High Court in Banjul presided over by Justice Oleidi Uduma recently quashed the
conviction and sentence imposed on Lang Conteh by the Banjul Magistrates’
The conviction and sentence was passed on the appellant by Magistrate O. Cham on 5 May 2016 and the appellant was charged with a single count of stealing contrary to Section 245 of the Criminal Code.
The appellant was sentenced to two years imprisonment in hard labour and to pay restoration of D1,538,804.94 in default to serve one year imprisonment with hard labour.
The appellant being dissatisfied with the decision of the Banjul Magistrates’ Court filed a notice of appeal and prayed that the High Court to allow the appeal, quash the conviction and sentence of the appellant and enter a verdict of acquittal and discharge of the appellant.
In her judgment, Appellate Judge disclosed that the appellant’s counsel filed a written brief of argument dated and filed on 28 November 2016 but did not formulate any issues on 25 pages written argument.
She pointed out that the appellant rather canvassed extensively on the suit and gave a detailed analysis on the 4 grounds of appeal and the particulars of error in law.
She further pointed out that in the appellant’s counsel brief of arguments, the appellant exposed serious errors in law and fact which raised proper questions over legitimacy of the conviction of the accused.
She said the appellant’s counsel urged the Honourable Court to quash the entire judgment, conviction and sentence, acquit and discharge the appellant accordingly.
The appellate Judge said the state Counsel for the respondent B. Jeng did not file any respondent’s brief of argument as ordered by the court as the counsel informed the court that she did not file and did not intend to do so.
The Judge noted that, rather the State Counsel, adopted the appellant’s brief of argument in totality and that the state respondent has carefully gone through the records of proceedings, the amended grounds of appeal and the appellant’s brief of argument and has no reason what so ever to oppose the appellant prayers to set aside the judgment of the subordinate court.
The Judge averred that the State Counsel urged the court to uphold the appeal and to grant all the prayers of the appellant as stated in the Amended Notice of Appeal dated 15 June 2016.
Justice Uduma revealed that the Appellant’s Counsel, A. Fatty canvassed that the magistrate erred in law in misapplying the principle of proof beyond reasonable doubt by shifting the burden of proof on the appellant.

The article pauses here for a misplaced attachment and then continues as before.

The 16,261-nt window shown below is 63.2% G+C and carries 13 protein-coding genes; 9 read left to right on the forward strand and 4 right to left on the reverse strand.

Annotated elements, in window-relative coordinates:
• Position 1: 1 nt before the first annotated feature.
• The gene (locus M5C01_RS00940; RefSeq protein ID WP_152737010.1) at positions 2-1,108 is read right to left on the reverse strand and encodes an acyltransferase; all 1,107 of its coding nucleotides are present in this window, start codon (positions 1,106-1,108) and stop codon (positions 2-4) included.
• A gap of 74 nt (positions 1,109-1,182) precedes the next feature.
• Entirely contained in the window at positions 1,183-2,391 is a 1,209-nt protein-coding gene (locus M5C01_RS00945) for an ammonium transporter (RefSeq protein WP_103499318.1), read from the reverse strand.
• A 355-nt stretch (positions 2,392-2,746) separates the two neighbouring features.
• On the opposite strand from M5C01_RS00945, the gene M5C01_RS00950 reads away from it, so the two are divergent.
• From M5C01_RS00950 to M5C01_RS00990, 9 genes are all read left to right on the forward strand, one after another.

The counsel added that section 144(1) of the Evidence Act 1994 requires the prosecution to prove their case beyond reasonable doubt and that Section 24 of the 1997 Constitution provides that every person who is charged with a criminal offence shall be presumed innocent until he or she was proved or has pleaded guilty.
Justice Uduma said the counsel submitted that going by that provision, the constitution clearly places the burden of establishing the guilt of the accused on the prosecution.
That this provision also means that the accused is presumed innocent of the offence until the prosecution satisfied the court that the accused is guilty of the offence charged and that the court must be satisfied that the prosecution has proved its case beyond reasonable doubt before convicting an accused.
The Appellate Judge declared that she totally concurs with the appellant counsel’s submission on the report that the appellant (then accused) received money from Col. Sanneh and that it was important to locate the said Col. Sanneh to throw light on the issue of the money he supposedly gave to the accused and that Col. Sanneh could not be found and unless the exact amount Col. Sanneh allegedly gave the accused was known it would be difficult to charge the accused.
Furthermore, the appellate judge said she also concurs with the appellant’s counsel that the prosecution’s failure or otherwise inability to call Sanneh as witness or any other witnesses who may have witnessed Col. Sanneh giving the accused money, dealt a fatal blow to the prosecution’s case.
Justice Uduma pointed out that she concurred with the appellant counsel’s submission in the appellant’s brief of argument that the standard of proof was proof beyond reasonable doubt and where there was doubt the same must be resolved in favour of the accused person and that the trial magistrate erred by not resolving the doubt in favour of the accused person.
Justice Uduma declared that it was settled law that where there was any doubt in a criminal trial, the doubt must be resolved in the favour of the accused citing the case of Batch Samba Faye versus The State.
The Appellate Judge accordingly acquitted and discharged the appellant.